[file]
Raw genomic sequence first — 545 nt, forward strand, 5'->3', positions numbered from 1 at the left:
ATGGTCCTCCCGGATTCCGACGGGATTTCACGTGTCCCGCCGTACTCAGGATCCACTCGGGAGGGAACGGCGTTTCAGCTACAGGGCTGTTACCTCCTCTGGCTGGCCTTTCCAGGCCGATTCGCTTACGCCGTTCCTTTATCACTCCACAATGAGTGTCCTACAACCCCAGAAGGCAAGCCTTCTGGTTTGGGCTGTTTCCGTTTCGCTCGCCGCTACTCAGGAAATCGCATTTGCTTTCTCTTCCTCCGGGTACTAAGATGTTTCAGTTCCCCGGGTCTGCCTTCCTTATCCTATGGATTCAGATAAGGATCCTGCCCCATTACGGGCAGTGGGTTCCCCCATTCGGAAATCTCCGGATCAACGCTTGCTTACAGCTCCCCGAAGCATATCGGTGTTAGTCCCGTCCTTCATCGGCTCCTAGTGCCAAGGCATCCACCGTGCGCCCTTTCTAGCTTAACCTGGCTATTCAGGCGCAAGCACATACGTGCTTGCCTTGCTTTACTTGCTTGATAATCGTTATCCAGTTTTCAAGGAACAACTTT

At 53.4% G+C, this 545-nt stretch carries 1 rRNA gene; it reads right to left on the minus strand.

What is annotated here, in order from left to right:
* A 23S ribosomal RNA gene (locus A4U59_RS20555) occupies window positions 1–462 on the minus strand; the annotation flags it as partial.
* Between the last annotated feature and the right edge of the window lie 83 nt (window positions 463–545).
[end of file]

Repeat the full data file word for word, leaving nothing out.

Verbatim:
Raw genomic sequence first — 545 nt, forward strand, 5'->3', positions numbered from 1 at the left:
ATGGTCCTCCCGGATTCCGACGGGATTTCACGTGTCCCGCCGTACTCAGGATCCACTCGGGAGGGAACGGCGTTTCAGCTACAGGGCTGTTACCTCCTCTGGCTGGCCTTTCCAGGCCGATTCGCTTACGCCGTTCCTTTATCACTCCACAATGAGTGTCCTACAACCCCAGAAGGCAAGCCTTCTGGTTTGGGCTGTTTCCGTTTCGCTCGCCGCTACTCAGGAAATCGCATTTGCTTTCTCTTCCTCCGGGTACTAAGATGTTTCAGTTCCCCGGGTCTGCCTTCCTTATCCTATGGATTCAGATAAGGATCCTGCCCCATTACGGGCAGTGGGTTCCCCCATTCGGAAATCTCCGGATCAACGCTTGCTTACAGCTCCCCGAAGCATATCGGTGTTAGTCCCGTCCTTCATCGGCTCCTAGTGCCAAGGCATCCACCGTGCGCCCTTTCTAGCTTAACCTGGCTATTCAGGCGCAAGCACATACGTGCTTGCCTTGCTTTACTTGCTTGATAATCGTTATCCAGTTTTCAAGGAACAACTTT

At 53.4% G+C, this 545-nt stretch carries 1 rRNA gene; it reads right to left on the minus strand.

What is annotated here, in order from left to right:
* A 23S ribosomal RNA gene (locus A4U59_RS20555) occupies window positions 1–462 on the minus strand; the annotation flags it as partial.
* Between the last annotated feature and the right edge of the window lie 83 nt (window positions 463–545).